Keenan and the Lidströms: Finding Home in Swedish Sollentuna

Hop into Keenan’s new Swedish life, where he and his hosts, the Lidström family, weigh in on what it is like to exchange cultures and live in a Homestay together.

Hear from Keenan

Who are your Homestay hosts, and what are their interests? 

My host parents are Mattias and Maria, aged 45 and 44. Mattias is a mechanical engineer, Maria is a civil engineer, and they are both very good at their jobs. They have three kids, Love (11), Isac (14), Alice (16), who are all very active. Love is into volleyball and the boy scouts, and he also enjoys playing Pokémon Go around the city. Isac is on a club soccer team and plays nonstop; when he isn’t playing soccer, he is doing his physics or chemistry homework. He currently beats me whenever we play FIFA 17 but I am improving and hope to win a game soon. Alice is currently studying economics and works as a sailing instructor during the summers. Her boyfriend Simon also hangs out with us a lot and they are very fun to be around.


Where are you living this semester with your Homestay?

We live in a little suburb in Sjöberg, in a beautiful home next to the woods. The house is very modern but still super cozy, and the hot tub, sauna, and espresso machine are fantastic. The backyard has become a makeshift soccer pitch, and the trails through the woods lead to lakes, ponds, and hills with views over Sollentuna bay.

What was it like to meet your Homestay hosts for the first time? Were you nervous?

I’ll be honest, I was pretty scared to move in with a random family. I didn’t know their routine, their lifestyle, or literally anything for that matter, and I was nervous I might upset them or they would think I was weird. However, after almost 24 hours of travel, the smiling faces and enthusiasm that met me at the airport erased these fears. From that moment on, I was just another family member.

How did your hosts welcome you to Sweden? 

They actually surprised me at the airport, as they weren’t required to pick me up there, but they went the extra mile and that meant a lot. When we got in the car, they were full of questions and any awkwardness quickly dissipated. We arrived at the house and they showed me my room, which was complete with an American flag quilt and a hand-drawn picture by Love welcoming me to Sweden.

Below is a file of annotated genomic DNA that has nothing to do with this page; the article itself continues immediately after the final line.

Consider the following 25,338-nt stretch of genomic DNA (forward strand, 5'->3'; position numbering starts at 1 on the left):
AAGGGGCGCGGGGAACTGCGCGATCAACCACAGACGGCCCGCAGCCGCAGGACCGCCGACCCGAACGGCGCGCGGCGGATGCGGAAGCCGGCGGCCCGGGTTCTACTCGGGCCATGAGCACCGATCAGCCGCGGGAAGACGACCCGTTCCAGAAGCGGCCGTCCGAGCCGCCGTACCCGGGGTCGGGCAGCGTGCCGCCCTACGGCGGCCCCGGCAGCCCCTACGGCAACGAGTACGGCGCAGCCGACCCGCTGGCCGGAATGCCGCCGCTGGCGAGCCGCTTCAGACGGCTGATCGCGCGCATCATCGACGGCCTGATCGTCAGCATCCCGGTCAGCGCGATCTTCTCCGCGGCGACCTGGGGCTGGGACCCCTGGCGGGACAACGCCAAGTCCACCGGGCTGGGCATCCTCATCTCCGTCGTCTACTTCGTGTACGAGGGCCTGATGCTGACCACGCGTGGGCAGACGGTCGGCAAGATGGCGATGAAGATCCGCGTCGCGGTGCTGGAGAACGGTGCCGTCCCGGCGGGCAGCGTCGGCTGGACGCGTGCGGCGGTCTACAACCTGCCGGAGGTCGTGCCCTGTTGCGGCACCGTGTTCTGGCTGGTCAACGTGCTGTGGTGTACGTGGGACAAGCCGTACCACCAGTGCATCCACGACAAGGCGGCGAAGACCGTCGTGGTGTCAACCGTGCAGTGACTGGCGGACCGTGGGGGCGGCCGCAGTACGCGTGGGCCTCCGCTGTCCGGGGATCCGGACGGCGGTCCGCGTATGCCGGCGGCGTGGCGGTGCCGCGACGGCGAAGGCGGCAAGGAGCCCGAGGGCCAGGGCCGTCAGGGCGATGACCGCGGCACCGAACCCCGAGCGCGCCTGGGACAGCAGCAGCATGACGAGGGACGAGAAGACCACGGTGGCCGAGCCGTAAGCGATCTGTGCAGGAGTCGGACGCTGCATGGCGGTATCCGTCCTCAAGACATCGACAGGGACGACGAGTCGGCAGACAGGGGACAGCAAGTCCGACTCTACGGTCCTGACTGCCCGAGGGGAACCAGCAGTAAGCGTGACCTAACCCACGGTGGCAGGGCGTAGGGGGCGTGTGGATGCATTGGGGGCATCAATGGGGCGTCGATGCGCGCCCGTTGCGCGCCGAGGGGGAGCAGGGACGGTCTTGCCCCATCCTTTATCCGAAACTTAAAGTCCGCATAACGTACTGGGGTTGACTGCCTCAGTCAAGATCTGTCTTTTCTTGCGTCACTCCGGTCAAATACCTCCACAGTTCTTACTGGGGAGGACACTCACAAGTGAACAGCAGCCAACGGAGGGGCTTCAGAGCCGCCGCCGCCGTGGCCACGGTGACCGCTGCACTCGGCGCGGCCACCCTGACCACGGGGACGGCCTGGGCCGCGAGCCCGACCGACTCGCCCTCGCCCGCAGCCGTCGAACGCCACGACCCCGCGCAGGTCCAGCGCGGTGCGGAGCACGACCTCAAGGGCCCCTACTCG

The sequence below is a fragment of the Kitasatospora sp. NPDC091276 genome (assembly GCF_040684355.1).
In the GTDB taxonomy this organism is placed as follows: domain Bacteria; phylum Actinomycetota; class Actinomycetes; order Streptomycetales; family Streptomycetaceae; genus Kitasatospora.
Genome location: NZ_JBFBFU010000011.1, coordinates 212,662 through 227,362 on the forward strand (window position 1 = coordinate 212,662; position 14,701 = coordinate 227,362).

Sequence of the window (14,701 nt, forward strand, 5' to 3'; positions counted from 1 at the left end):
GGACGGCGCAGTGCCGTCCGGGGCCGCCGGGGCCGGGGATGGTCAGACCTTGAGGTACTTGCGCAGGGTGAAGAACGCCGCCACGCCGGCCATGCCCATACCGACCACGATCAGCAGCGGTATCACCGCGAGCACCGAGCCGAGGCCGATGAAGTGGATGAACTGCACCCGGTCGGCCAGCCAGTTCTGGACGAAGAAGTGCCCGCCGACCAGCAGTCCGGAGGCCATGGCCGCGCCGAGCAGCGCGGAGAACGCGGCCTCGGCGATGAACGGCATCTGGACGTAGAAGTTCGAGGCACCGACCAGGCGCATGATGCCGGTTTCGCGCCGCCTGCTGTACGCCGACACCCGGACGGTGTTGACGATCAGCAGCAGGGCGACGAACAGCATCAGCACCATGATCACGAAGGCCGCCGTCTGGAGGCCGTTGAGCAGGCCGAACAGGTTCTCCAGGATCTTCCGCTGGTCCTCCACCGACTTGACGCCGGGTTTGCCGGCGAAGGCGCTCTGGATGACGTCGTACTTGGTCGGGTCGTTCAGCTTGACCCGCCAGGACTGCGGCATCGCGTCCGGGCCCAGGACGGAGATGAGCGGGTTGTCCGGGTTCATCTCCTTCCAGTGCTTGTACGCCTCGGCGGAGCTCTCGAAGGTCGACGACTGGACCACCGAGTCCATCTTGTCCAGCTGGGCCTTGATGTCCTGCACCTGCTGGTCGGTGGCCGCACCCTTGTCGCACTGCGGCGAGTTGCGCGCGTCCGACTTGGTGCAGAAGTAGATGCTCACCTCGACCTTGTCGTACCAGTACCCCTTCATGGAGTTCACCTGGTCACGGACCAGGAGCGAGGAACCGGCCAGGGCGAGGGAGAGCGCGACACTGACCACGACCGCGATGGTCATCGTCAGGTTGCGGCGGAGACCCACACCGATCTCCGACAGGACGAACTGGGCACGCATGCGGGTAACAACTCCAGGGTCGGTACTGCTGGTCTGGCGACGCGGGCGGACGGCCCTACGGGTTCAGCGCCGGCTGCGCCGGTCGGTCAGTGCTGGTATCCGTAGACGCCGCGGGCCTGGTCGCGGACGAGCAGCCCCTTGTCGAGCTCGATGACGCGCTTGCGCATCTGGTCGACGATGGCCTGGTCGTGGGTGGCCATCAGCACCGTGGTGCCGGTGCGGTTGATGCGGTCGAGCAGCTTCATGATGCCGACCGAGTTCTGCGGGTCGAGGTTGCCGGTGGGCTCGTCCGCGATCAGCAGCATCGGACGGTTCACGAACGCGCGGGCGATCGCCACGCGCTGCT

What adjustments did you make to fit into your hosts’ lifestyle?

Since moving in, I have not needed to adjust my daily life that significantly, as the Lidström family is remarkably similar to mine. At home, I have three younger siblings who are always high energy, constantly doing things, and never seem to tire. That is once again the case here in Sweden with my new family, but I think it has made the transition seamless. I have been in Stockholm for six weeks now, but I feel like I am now just another member of their family, their compassion and loving attitudes have drawn me in and I am so grateful. In fact, I will be joining them on their family ski vacation in the Alps over break!

Do you have any advice for students living in a Homestay in the future?

The biggest thing I can recommend is to open yourself up. Let go of preconceived notions and let go of American habits you have. Living a Swedish lifestyle within a Swedish family is a once in a lifetime opportunity and it will be most rewarding if you can totally immerse yourself.

My family is great because they are young and active and I am used to a chaotic house where everybody is off doing different things. It is also great because they are incredibly supportive and don’t get frustrated with all my questions. The Homestay was definitely the right choice for me because I wanted to experience as much of Swedish culture as I could, and I wanted to be able to separate myself from my American classmates when needed. It’s given me the unique opportunity to commit myself to Swedish culture while having the freedom to be a totally independent person in a foreign country. It has also been so wonderful forming a bond with my new family and I am certain that it will last a lifetime, I wouldn’t think twice about opening my home to them back in the States.

What is a typical weeknight with your Homestay like?

On a typical weeknight, I arrive home from school to meet my host siblings, and we do homework for a bit. My host parents arrive a little later, and we eat dinner shortly thereafter. After dinner, the kids go off to various sports practices or continue their reading, and I head to the gym with whoever wants to tag along. We usually end the night in the living room watching handball, ice hockey, or a movie. However, every night in the Lidström house is different with all the different activities, so our big night is Friday night. On Friday night, we celebrate finishing the week by eating a large meal all together and drinking wine and talking about many things. It is something I look forward to each week.

What do you do for fun together?